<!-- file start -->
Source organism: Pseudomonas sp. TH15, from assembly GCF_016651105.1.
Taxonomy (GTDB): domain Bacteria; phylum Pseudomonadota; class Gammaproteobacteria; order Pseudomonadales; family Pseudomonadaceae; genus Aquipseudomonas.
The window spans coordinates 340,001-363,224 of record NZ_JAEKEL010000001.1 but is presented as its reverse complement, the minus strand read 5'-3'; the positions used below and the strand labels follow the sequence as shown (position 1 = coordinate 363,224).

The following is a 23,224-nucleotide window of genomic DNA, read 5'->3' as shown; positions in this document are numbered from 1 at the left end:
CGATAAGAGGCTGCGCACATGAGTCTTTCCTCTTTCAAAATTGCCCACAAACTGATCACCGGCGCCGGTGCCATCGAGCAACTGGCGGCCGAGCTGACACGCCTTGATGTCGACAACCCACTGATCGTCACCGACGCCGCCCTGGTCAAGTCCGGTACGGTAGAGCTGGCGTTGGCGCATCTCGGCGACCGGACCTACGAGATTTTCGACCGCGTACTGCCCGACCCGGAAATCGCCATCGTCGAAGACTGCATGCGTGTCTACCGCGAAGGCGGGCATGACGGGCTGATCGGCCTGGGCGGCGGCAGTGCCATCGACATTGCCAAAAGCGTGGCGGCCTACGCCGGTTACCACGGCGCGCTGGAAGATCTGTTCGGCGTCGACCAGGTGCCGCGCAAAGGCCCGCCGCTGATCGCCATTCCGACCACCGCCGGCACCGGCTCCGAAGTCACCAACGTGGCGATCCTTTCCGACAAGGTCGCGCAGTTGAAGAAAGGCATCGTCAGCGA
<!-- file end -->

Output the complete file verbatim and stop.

Source organism: Pseudomonas sp. TH15, from assembly GCF_016651105.1.
Taxonomy (GTDB): domain Bacteria; phylum Pseudomonadota; class Gammaproteobacteria; order Pseudomonadales; family Pseudomonadaceae; genus Aquipseudomonas.
The window spans coordinates 340,001-363,224 of record NZ_JAEKEL010000001.1 but is presented as its reverse complement, the minus strand read 5'-3'; the positions used below and the strand labels follow the sequence as shown (position 1 = coordinate 363,224).

The following is a 23,224-nucleotide window of genomic DNA, read 5'->3' as shown; positions in this document are numbered from 1 at the left end:
CGATAAGAGGCTGCGCACATGAGTCTTTCCTCTTTCAAAATTGCCCACAAACTGATCACCGGCGCCGGTGCCATCGAGCAACTGGCGGCCGAGCTGACACGCCTTGATGTCGACAACCCACTGATCGTCACCGACGCCGCCCTGGTCAAGTCCGGTACGGTAGAGCTGGCGTTGGCGCATCTCGGCGACCGGACCTACGAGATTTTCGACCGCGTACTGCCCGACCCGGAAATCGCCATCGTCGAAGACTGCATGCGTGTCTACCGCGAAGGCGGGCATGACGGGCTGATCGGCCTGGGCGGCGGCAGTGCCATCGACATTGCCAAAAGCGTGGCGGCCTACGCCGGTTACCACGGCGCGCTGGAAGATCTGTTCGGCGTCGACCAGGTGCCGCGCAAAGGCCCGCCGCTGATCGCCATTCCGACCACCGCCGGCACCGGCTCCGAAGTCACCAACGTGGCGATCCTTTCCGACAAGGTCGCGCAGTTGAAGAAAGGCATCGTCAGCGA